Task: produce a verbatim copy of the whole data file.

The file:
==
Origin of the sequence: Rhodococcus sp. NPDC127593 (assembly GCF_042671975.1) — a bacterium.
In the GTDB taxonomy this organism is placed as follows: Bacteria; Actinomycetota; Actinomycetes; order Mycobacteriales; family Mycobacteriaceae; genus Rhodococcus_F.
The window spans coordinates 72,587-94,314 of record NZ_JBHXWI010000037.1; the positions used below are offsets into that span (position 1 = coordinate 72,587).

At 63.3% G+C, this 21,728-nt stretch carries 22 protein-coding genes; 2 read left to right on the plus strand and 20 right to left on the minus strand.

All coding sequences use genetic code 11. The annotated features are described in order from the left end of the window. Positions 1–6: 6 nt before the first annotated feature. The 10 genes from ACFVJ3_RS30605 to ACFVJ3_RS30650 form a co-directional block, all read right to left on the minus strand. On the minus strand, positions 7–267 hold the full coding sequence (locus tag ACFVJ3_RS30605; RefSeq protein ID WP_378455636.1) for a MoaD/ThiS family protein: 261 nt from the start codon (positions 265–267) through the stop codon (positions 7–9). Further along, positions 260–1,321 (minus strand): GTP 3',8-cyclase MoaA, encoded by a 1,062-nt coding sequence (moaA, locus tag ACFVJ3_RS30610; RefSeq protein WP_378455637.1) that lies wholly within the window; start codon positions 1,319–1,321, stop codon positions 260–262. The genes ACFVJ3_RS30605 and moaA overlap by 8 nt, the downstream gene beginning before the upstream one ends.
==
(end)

Origin of the sequence: Rhodococcus sp. NPDC127593 (assembly GCF_042671975.1) — a bacterium.
In the GTDB taxonomy this organism is placed as follows: Bacteria; Actinomycetota; Actinomycetes; order Mycobacteriales; family Mycobacteriaceae; genus Rhodococcus_F.
The window spans coordinates 72,587-94,314 of record NZ_JBHXWI010000037.1; the positions used below are offsets into that span (position 1 = coordinate 72,587).

At 63.3% G+C, this 21,728-nt stretch carries 22 protein-coding genes; 2 read left to right on the plus strand and 20 right to left on the minus strand.

All coding sequences use genetic code 11. The annotated features are described in order from the left end of the window. Positions 1–6: 6 nt before the first annotated feature. The 10 genes from ACFVJ3_RS30605 to ACFVJ3_RS30650 form a co-directional block, all read right to left on the minus strand. On the minus strand, positions 7–267 hold the full coding sequence (locus tag ACFVJ3_RS30605; RefSeq protein ID WP_378455636.1) for a MoaD/ThiS family protein: 261 nt from the start codon (positions 265–267) through the stop codon (positions 7–9). Further along, positions 260–1,321 (minus strand): GTP 3',8-cyclase MoaA, encoded by a 1,062-nt coding sequence (moaA, locus tag ACFVJ3_RS30610; RefSeq protein WP_378455637.1) that lies wholly within the window; start codon positions 1,319–1,321, stop codon positions 260–262. The genes ACFVJ3_RS30605 and moaA overlap by 8 nt, the downstream gene beginning before the upstream one ends.